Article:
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Funny History for Active Learning

May, 2018
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When the second semester of the school year started at Beijing Xin Fuxue International Academy, many students rushed to sign up for a selective after-school class on history.

xin-fuxue-teacher-and-funny-history-photos2As a matter of fact, so well received is Funny History that its creator, social studies teacher Xie Junyang, had to limit the number for enrolment in order to keep it from becoming too crowded. Xie began to offer the class in the previous semester in hope to teach something that is usually not included in textbooks, such as the history of false teeth or the toilet.

Fifth grader Chen Siyuan attended the class in its debut semester, partly attracted by its peculiar title. He found himself becoming aware of quite a few interesting things that won’t appear in textbooks. For example, once he learnt the development of the sewage system in cities and surprisingly and found out that the flushing toilet was only invented in the recent stage of human history.

“Before that, I didn’t have the faintest idea that toilets of old times didn’t have flushing water in the first place,” he says. That’s why he did not hesitate to enroll himself again this time.

New to the class, Grade 5 boy Zhou Junchen says, “I am fond of history. And when I saw the word ‘funny,’ I thought it must be very attractive. So, I chose the class.” Eventually, a total of 30 students from Grades 5-8 have been enlisted for Funny History in the new semester, almost tripling the small group of 11 students in the last. Funny History is taught every Monday afternoon for 5th and 6th Graders and Thursday afternoon for 7th and 8th Graders, each time lasting about 90 minutes. 

xin-fuxue-teacher-and-funny-history-photos4Each topic normally takes two 90-minute sections. The first is learning the knowledge and the second experiencing it via games, where the students may argue, debate, and compete individually or in groups.

The first topic of the class immediately aroused everyone’s curiosity. It was about the history of auctions and how they work. “After learning the knowledge, we had a model auction in class, where we bid against each other to see who could acquire the most. It was so much fun!” Zhou looks still excited as he recalls the scene.

Games such as the model auction are designed by Teacher Xie, partly being his own invention and partly based on existing games. Being a teacher for more than ten years, Xie believes that experiencing what they learn is crucial to the students.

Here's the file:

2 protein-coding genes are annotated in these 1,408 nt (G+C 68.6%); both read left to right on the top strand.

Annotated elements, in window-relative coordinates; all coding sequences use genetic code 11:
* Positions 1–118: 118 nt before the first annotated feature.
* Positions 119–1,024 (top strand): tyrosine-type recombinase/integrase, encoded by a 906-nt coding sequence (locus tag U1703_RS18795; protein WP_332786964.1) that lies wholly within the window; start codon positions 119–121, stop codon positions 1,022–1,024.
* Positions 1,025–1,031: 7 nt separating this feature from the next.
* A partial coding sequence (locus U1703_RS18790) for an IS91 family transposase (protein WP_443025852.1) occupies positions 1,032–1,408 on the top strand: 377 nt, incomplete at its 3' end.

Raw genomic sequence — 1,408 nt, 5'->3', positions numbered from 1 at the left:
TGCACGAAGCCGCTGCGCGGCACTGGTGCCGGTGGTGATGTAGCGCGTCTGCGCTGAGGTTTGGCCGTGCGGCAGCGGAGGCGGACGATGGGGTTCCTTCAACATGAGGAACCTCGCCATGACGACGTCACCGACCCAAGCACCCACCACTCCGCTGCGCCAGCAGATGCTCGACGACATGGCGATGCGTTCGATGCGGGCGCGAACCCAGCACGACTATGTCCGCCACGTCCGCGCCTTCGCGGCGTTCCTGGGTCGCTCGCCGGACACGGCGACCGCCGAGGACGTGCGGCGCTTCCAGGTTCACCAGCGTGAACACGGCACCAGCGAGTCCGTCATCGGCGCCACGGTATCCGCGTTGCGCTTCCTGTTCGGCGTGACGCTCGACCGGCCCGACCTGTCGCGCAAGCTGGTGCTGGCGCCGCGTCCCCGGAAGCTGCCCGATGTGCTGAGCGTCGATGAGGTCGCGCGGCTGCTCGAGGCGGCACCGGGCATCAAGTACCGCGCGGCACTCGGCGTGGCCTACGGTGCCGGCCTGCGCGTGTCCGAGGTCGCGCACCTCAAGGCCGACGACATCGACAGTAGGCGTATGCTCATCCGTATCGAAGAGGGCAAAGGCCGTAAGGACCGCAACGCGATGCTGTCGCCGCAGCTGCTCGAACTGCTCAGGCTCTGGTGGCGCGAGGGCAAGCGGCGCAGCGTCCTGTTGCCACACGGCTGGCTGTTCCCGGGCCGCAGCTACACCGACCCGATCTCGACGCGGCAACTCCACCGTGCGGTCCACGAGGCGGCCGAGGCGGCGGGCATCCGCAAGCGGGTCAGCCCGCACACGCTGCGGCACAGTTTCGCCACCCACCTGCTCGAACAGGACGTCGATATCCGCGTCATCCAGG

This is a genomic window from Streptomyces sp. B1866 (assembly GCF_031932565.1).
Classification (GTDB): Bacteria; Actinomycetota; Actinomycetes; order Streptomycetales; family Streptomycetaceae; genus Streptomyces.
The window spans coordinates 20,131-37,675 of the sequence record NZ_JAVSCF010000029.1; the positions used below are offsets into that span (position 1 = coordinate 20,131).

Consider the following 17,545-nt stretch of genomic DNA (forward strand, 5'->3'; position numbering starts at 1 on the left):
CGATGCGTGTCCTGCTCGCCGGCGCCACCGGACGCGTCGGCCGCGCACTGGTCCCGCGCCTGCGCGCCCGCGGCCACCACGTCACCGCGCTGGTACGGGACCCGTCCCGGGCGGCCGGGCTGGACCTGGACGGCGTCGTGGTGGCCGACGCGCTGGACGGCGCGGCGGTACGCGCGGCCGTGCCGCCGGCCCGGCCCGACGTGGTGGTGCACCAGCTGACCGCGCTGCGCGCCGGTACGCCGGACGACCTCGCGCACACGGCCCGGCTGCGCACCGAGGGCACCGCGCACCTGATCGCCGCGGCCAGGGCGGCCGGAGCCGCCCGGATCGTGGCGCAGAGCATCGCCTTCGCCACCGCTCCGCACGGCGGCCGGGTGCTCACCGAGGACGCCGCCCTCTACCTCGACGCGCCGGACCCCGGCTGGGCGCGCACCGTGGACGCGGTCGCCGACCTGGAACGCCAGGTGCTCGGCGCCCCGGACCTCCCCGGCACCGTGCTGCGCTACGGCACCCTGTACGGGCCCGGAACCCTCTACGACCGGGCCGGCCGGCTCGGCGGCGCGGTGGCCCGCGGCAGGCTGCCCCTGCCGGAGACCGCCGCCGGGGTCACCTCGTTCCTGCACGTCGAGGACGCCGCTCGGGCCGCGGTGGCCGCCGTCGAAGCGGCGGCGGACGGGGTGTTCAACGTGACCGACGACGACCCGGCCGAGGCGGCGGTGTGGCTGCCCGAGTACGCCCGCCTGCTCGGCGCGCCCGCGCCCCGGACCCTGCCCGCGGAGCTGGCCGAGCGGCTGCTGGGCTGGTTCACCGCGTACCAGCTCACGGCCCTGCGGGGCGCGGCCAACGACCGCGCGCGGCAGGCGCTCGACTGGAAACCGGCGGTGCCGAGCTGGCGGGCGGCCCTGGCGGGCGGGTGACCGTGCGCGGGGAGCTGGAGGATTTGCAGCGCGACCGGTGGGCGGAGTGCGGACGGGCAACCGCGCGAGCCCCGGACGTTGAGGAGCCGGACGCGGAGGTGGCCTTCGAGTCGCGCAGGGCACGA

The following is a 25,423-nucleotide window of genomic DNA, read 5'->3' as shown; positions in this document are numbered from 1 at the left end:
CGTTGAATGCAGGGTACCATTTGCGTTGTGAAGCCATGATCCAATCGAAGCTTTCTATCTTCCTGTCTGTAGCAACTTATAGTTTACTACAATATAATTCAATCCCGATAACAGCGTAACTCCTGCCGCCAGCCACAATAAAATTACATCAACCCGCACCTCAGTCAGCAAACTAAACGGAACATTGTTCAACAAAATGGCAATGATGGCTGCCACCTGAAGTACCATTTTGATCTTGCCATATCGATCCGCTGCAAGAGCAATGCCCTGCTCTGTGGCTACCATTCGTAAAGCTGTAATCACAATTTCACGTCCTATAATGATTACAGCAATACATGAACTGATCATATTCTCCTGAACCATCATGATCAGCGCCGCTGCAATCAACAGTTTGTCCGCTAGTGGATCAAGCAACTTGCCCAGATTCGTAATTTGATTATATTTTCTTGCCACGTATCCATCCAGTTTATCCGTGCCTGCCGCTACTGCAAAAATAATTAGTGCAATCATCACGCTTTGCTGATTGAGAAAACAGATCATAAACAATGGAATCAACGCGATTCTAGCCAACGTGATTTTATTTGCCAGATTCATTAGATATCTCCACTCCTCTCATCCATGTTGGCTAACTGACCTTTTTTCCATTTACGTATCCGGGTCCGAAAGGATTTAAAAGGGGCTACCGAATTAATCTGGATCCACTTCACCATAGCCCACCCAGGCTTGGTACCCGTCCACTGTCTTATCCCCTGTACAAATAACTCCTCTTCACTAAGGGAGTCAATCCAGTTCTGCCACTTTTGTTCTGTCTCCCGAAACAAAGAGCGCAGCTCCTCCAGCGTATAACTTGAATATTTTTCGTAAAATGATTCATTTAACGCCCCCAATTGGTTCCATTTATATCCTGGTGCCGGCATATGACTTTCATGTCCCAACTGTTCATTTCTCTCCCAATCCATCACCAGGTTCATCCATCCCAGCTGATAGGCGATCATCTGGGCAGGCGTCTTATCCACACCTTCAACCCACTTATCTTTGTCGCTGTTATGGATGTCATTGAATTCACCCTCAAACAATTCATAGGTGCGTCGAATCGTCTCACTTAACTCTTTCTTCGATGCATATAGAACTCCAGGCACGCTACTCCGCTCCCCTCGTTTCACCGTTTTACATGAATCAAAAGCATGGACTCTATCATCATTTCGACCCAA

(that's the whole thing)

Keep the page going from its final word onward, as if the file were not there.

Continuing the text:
That’s why when he decided to offer the selective class, he was determined to include games. “Nowadays, access to knowledge is diverse and convenient. Learning of history should not simply focus on remembering some facts and events, but rather it should place more emphasis on discussions, and the interchange of ideas and experience,” he says.

One of the popular topics was about the difference between a republic and a monarchy. After being taught the basic ideas and theories, the children were divided into two groups which played a chess game against each other.

On one side of the board, Group A had to decide a move by voting, with each member having equal voting rights. While on the other side, Group B’s move was always given as an order from just one member, who held the absolute power to make the decision by him or herself, but who did not get to see the chessboard and instead was fed with information by other members of the group.

So, while members of Group A would fall into fierce debate with everyone trying to convince others, the subordinate members of Group B would convey incomplete, distorted or false information to their highest leader, either deliberately or blindly since each of them had their own interests to attend to.

The children were so into it that Xie had to arrange additional sections for the game to conclude, because it took long for these excited learners to make just one move.

“I hope such experience will help instill them with something that may through the years take effects, so that one day when they come across an issue, they may suddenly catch a spark in their mind: ‘oh, I know how it works!’ though they may have forgotten the details,” so anticipates Xie.


By Qin Chuan






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